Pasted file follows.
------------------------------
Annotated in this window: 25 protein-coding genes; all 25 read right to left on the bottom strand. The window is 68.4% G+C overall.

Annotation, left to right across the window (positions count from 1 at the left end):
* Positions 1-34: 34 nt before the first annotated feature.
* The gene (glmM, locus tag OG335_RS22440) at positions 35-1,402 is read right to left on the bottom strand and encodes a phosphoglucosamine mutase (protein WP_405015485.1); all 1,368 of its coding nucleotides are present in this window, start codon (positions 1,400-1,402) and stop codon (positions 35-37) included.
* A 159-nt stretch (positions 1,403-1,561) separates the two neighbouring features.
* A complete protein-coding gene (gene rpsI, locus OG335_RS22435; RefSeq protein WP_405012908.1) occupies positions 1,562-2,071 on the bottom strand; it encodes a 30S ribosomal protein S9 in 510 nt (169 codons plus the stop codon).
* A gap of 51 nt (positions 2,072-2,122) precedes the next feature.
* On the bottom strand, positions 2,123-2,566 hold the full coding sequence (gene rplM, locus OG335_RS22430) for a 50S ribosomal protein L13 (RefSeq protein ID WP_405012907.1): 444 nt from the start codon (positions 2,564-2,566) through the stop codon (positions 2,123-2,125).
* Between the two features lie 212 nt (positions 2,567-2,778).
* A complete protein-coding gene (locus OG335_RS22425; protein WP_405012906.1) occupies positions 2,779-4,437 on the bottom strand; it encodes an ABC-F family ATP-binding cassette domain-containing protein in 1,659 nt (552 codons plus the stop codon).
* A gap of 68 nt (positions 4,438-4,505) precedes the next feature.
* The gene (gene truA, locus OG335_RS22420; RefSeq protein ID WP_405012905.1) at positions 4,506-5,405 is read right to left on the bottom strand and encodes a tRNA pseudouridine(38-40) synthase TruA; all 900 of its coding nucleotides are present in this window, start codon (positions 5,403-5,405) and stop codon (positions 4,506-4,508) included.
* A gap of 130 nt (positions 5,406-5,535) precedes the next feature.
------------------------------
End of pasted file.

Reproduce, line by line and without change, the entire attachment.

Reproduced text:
Annotated in this window: 25 protein-coding genes; all 25 read right to left on the bottom strand. The window is 68.4% G+C overall.

Annotation, left to right across the window (positions count from 1 at the left end):
* Positions 1-34: 34 nt before the first annotated feature.
* The gene (glmM, locus tag OG335_RS22440) at positions 35-1,402 is read right to left on the bottom strand and encodes a phosphoglucosamine mutase (protein WP_405015485.1); all 1,368 of its coding nucleotides are present in this window, start codon (positions 1,400-1,402) and stop codon (positions 35-37) included.
* A 159-nt stretch (positions 1,403-1,561) separates the two neighbouring features.
* A complete protein-coding gene (gene rpsI, locus OG335_RS22435; RefSeq protein WP_405012908.1) occupies positions 1,562-2,071 on the bottom strand; it encodes a 30S ribosomal protein S9 in 510 nt (169 codons plus the stop codon).
* A gap of 51 nt (positions 2,072-2,122) precedes the next feature.
* On the bottom strand, positions 2,123-2,566 hold the full coding sequence (gene rplM, locus OG335_RS22430) for a 50S ribosomal protein L13 (RefSeq protein ID WP_405012907.1): 444 nt from the start codon (positions 2,564-2,566) through the stop codon (positions 2,123-2,125).
* Between the two features lie 212 nt (positions 2,567-2,778).
* A complete protein-coding gene (locus OG335_RS22425; protein WP_405012906.1) occupies positions 2,779-4,437 on the bottom strand; it encodes an ABC-F family ATP-binding cassette domain-containing protein in 1,659 nt (552 codons plus the stop codon).
* A gap of 68 nt (positions 4,438-4,505) precedes the next feature.
* The gene (gene truA, locus OG335_RS22420; RefSeq protein ID WP_405012905.1) at positions 4,506-5,405 is read right to left on the bottom strand and encodes a tRNA pseudouridine(38-40) synthase TruA; all 900 of its coding nucleotides are present in this window, start codon (positions 5,403-5,405) and stop codon (positions 4,506-4,508) included.
* A gap of 130 nt (positions 5,406-5,535) precedes the next feature.